Etudes Books 1, 2 & 3
Four Early Piano Pieces (Basso Ostinato)
Három Lakodalmi Tánc
Monument Self Portrait Movement
Fredrik Ullén (piano)
Recorded between January 1996 and June 2004 in various locations in Sweden
Reviewed by: Mike Wheeler
Reviewed: November 2006
CD No: BIS
BIS-CD-1683/84 (2 CDs)
Duration: 2 hours 11 minutes
The complete piano music of György Ligeti (1923-2006) bounded by a release that re-issues two CDs which first appeared separately in 1996 and 1998 and now includes additional pieces which Fredrik Ullén recorded in 2004: the last two Etudes (numbers 17 and 18), and the premiere recordings of L’arrache-coeur (originally intended as Etude 11) and the Four Early Piano Pieces of 1941.
The music on these discs, then, spans virtually the whole of György Ligeti’s career. The series of Etudes that he began writing in 1985 occupies the first disc. They have established themselves as classics of twentieth-century piano music, and Ullén is up against some formidable competition, notably Pierre-Laurent Aimard (Sony). Ullén is generally faster, and BIS’s recording is closer and less resonant. Detailed comparisons reveal some fascinating differences of approach. In ‘Cordes à vide’, for instance, Aimard is just a bit more elusive, while the more crystalline Ullén brings out the accented notes more. Ullén’s tempo fluctuations in ‘Arc-en-ciel’ are more subtle, while Aimard makes the final prestigious descent in ‘Autumn in Warsaw’ more scary. His dynamic range in ‘Galamb borong’ is wider than Ullén’s; Ullén is a bit more impulsive in ‘Fém’; his drier recorded sound makes ‘Vertige’ less legato than Aimard’s, but the melody stands out more clearly, as Ligeti indicates. ‘Der Zauberlehrling’ is the most breathtakingly virtuoso performance on Ullén’s disc, dazzlingly fast and full of glitter and sparkle.
Disc 2 rounds up the other pieces and presents them in chronological order. They include some early works for piano/four hands and the two-piano triptych Monument – Selbstporträt – Bewegung, from 1976. For these BIS resorts to double-tracking, a form of musical cloning that always strikes me as a bit of a cheat, since it removes the element of give-and-take between two different musical personalities that is surely an important element of the music.
The early pieces, all brief, show just how deeply the young Ligeti was indebted to Bartók, not least in terms of rhythm. The first of the Four Early Piano Pieces, from 1941, could almost have come from one of the early books of Bartók’s compendium of increasingly difficult teaching pieces, Mikrokosmos, while the Allegro for piano/four hands, from two years later, resembles the more energetic passages of the older composer’s Sonata for Two Pianos and Percussion. Polyphonic Etude, also from 1943, is more prophetic of the later Ligeti in its treatment of different layers. From 1950 come the Sonatina for piano/four hands, and Three Wedding Dances, also for four hands, their Bartókian inheritance plain to hear.
In the eleven short movements that make up Musica Ricercata Ligeti gets to grips with some of the concerns that were leading his musical development beyond both Bartók’s influence and officially-approved styles, music that he had to keep away from public scrutiny in the hard-line political and artistic atmosphere of early-1950s’ Hungary. They also bring more comparisons with Aimard. Again, Ullén is generally brisker, and also has a more flexible approach to tempo – he plays down the ‘rigido’ in Ligeti’s heading for No.2, for instance, and is freer in No.4 (a Strauss-cum-Ravel waltz that never quite gets into gear). He sets himself a brisk tempo for No.8 (one of the pieces from Musica Ricercata that was re-worked in the Six Bagatelles for wind quintet) that makes Aimard sound almost staid by comparison. Yet, Aimard is more lyrical in No.10, and his bells in the middle of the preceding piece, in memory of Bartók, ring out more frantically.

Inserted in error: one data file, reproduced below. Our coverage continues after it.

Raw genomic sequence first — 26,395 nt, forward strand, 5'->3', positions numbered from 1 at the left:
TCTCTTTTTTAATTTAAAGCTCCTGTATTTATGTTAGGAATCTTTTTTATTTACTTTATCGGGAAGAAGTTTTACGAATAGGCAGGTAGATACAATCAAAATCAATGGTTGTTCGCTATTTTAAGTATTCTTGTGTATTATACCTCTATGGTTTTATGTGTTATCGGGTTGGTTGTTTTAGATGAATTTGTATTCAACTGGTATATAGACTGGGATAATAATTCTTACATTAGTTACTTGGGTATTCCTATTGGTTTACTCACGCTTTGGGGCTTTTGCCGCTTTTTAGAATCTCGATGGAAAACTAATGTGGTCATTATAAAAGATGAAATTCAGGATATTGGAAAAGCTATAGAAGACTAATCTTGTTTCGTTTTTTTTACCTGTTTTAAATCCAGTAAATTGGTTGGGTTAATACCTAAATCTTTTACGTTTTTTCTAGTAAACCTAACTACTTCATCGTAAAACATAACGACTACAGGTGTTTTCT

The Chromatic Fantasy of 1956, like the Four Early Pieces, remains unpublished; indeed “The New Grove” lists it under “Juvenilia – works the composer deems unworthy of performance”. It’s an interesting five-minute piece, with a positively schizophrenic expressive range that Ullén fully explores. The Three Bagatelles, from 1961, are sometimes described as Ligeti’s response to John Cage’s notorious silent piece, 4’33”, though Paul Griffiths, in his book on the composer, asserts that Ligeti did not know Cage’s piece at the time. Together they form one of the most outrageous examples of Ligeti’s famously quirky sense of humour – the first movement consists of a single note, the remaining two are silent. Ullén meets their interpretative challenges with aplomb.
Finally comes Monument – Selbstporträt – Bewegung, a considered response to American minimalism, as the title of the second piece – ‘Self-portrait with Reich and Riley (and Chopin is there too)’ – makes clear. The double-tracked Ullén is appropriately gritty in ‘Monument’, one of Ligeti’s most uncompromisingly stark pieces, puts the shifting patterns of ‘Self portrait’ vividly under the microscope, and conveys the liquid quality that Ligeti identified in the third piece.
This collection of Ligeti’s piano music is self-recommending on grounds of completeness alone. While Ullén’s performances of the Etudes may not displace Aimard’s they make an interesting alternative. Disc 2 charts Ligeti’s development during the first thirty or so years of his career and it’s a fascinating journey. The brittle piano sound may deter some listeners, but for anyone wanting to get to grips with how this music works it gives an ideally clear sonic image. The admirably full booklet notes include a general survey of Ligeti’s life and work by Ove Nordwall, who conceived the project along with Ullén, but who died in 1998, and Ullén’s detailed discussion of the works themselves.